CPJ Protests Trumped-up Charges, Demands Immediate Release

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Read CPJ’s August 25 protest letter

New York, September 1, 2000 — Rauf Arifoglu, editor-in-chief of the Azeri opposition daily Yeni Musavat, was officially charged on August 29 with attempted hijacking, terrorism, and illegal possession of arms, after spending a week in solitary confinement at the Ministry for National Security, according to local and international media. If convicted, the journalist faces between five and 10 years in prison.

The charges result from Yeni Musavat‘s coverage of an attempted airplane hijacking in Nakhchivan, an Azeri enclave located between Armenia and Turkey. The hijacker, a member of the opposition Musavat, called Arifoglu from the plane to dictate his demands, which he wanted the editor to publish in the party’s newspaper, Yeni Musavat.

Arifoglu immediately notified the police, offering to turn over his tape recording of the hijacker’s demands. Azeri authorities, however, have tried to make the unlikely case that the editor helped plan the hijacking. On August 22, Arifoglu was summoned to the prosecutor’s office for questioning. Officials interrogated the editor for four hours, and then escorted him to his apartment, where they searched the premises. Arifoglu’s lawyer was not allowed to be present during the search.

“We deplore Arifoglu’s illegal arrest and the absurd charges pressed against him,” said CPJ executive director Ann Cooper. “We fear that this incident, along with other press-freedom violations in the past few weeks, constitute an organized government campaign to stifle independent journalism in Azerbaijan during the run-up to the November 5 parliamentary elections.”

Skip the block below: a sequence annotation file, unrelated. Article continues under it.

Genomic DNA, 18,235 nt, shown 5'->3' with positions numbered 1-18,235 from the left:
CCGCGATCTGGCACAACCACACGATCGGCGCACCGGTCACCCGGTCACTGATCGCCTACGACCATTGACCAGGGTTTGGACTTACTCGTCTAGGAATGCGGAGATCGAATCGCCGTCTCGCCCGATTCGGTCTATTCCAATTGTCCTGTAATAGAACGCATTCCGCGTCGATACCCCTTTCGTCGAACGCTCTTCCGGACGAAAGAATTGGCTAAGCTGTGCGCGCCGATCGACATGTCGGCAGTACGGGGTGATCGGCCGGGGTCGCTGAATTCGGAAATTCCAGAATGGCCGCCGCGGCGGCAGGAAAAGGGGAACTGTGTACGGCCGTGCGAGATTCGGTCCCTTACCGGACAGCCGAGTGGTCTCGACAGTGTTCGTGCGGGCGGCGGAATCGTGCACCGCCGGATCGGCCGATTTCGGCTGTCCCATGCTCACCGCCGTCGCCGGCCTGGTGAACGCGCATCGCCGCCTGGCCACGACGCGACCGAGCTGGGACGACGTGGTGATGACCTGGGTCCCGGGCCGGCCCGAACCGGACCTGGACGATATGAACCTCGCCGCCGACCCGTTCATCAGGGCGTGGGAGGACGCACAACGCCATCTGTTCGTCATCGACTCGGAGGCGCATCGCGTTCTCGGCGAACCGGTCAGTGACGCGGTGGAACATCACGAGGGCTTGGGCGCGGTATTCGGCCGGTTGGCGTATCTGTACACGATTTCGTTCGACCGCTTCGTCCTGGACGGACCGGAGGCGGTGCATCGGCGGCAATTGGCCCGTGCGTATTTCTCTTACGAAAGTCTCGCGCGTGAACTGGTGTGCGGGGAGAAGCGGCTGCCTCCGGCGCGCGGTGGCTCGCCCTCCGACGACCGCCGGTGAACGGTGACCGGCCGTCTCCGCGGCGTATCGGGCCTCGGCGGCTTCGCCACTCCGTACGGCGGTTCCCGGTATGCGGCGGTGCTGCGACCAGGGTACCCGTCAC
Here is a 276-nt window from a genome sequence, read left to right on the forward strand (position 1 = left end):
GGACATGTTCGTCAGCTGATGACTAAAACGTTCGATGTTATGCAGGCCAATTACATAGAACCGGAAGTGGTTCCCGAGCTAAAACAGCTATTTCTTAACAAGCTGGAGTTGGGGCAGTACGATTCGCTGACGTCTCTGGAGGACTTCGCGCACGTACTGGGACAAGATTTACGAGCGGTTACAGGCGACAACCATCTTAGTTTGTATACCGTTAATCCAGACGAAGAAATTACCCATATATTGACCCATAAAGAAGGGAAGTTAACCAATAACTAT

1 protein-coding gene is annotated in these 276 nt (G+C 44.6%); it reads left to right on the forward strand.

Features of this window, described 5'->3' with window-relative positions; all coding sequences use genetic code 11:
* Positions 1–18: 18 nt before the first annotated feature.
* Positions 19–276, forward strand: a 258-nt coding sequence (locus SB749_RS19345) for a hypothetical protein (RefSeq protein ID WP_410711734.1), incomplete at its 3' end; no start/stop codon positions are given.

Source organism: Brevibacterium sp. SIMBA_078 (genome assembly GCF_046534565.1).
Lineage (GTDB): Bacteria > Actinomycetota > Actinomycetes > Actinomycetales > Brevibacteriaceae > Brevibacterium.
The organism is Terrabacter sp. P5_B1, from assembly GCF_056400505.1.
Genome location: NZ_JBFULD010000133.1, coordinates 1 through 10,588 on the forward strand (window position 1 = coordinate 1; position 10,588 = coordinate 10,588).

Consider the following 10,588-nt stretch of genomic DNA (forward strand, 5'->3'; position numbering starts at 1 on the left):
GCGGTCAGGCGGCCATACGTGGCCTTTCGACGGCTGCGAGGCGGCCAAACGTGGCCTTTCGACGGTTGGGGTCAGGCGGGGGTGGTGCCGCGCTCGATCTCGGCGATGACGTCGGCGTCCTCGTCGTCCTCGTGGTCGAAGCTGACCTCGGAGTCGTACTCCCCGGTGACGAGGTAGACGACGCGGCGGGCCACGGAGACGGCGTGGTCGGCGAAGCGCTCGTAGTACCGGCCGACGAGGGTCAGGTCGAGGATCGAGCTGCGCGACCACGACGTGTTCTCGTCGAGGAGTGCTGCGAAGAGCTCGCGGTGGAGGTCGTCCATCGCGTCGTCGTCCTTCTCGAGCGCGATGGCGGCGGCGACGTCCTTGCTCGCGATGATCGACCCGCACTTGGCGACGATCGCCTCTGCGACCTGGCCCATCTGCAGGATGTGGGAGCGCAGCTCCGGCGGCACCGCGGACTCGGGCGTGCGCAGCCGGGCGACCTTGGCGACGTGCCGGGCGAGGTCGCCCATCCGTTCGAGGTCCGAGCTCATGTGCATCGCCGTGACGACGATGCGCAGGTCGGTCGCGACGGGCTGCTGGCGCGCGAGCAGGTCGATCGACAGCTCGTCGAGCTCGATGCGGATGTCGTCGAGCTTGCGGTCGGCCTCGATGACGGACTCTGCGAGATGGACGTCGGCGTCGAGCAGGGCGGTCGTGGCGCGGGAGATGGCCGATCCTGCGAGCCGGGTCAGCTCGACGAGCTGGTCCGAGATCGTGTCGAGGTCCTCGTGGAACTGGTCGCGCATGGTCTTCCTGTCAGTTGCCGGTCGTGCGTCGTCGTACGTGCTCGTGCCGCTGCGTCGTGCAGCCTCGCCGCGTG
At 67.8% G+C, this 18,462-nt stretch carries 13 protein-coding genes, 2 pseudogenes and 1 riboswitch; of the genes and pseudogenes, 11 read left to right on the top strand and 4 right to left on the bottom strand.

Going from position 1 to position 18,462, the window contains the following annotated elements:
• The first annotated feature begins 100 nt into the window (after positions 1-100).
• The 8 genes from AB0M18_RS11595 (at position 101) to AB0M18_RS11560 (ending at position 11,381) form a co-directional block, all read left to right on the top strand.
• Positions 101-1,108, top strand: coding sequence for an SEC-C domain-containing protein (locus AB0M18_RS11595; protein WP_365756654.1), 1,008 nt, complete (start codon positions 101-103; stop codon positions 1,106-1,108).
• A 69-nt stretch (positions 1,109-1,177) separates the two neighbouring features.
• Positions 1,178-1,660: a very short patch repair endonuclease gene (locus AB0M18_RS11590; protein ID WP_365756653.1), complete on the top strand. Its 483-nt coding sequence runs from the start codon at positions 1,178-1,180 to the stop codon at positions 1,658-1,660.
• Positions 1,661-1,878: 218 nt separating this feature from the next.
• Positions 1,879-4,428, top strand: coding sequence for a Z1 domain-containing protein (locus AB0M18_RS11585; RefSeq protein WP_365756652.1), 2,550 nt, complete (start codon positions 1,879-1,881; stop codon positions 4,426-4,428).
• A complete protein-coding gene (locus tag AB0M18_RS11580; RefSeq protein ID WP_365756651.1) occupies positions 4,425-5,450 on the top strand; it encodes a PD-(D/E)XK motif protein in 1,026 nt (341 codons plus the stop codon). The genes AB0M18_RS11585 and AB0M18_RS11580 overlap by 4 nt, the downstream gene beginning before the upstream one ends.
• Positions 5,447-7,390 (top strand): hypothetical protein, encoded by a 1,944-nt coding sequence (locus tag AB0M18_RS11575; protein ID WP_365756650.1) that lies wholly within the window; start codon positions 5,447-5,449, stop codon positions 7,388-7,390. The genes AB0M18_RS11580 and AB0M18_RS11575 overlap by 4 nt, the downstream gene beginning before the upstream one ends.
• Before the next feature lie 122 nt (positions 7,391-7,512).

While the search was still going on, Arifoglu announced that investigators had planted the gun in his apartment. He now argues that all charges against him are politically motivated and based on trumped-up evidence. Arifoglu also believes that Azeri authorities are trying to prevent him from running in the November election (he had been registered as a Musavat candidate). Under local law, a convicted criminal cannot run for public office.

Arifoglu has been held at the Ministry for National Security since his arrest, since authorities refused to free him on bail after the arraignment. The editor is refusing to cooperate with investigators; he launched a hunger strike on August 28. Arifoglu’s colleagues are concerned about his health (he has a duodenal ulcer) and called on him to end the strike.

Meanwhile, Arifoglu’s lawyer, Vidadi Mahmudov, was summoned to the prosecutor’s office on August 31. He was accused of leaking privileged information relating to the investigation, according to the Turan news agency. Other Musavat Party officials have also been questioned in connection with the hijack attempt, although the hijacker has claimed sole responsibility for the incident.

“CPJ calls on Azeri authorities to release the editor immediately and drop all charges against him, and to create an atmosphere in which all journalists in Azerbaijan may cover the news without interference from the government,” Cooper said.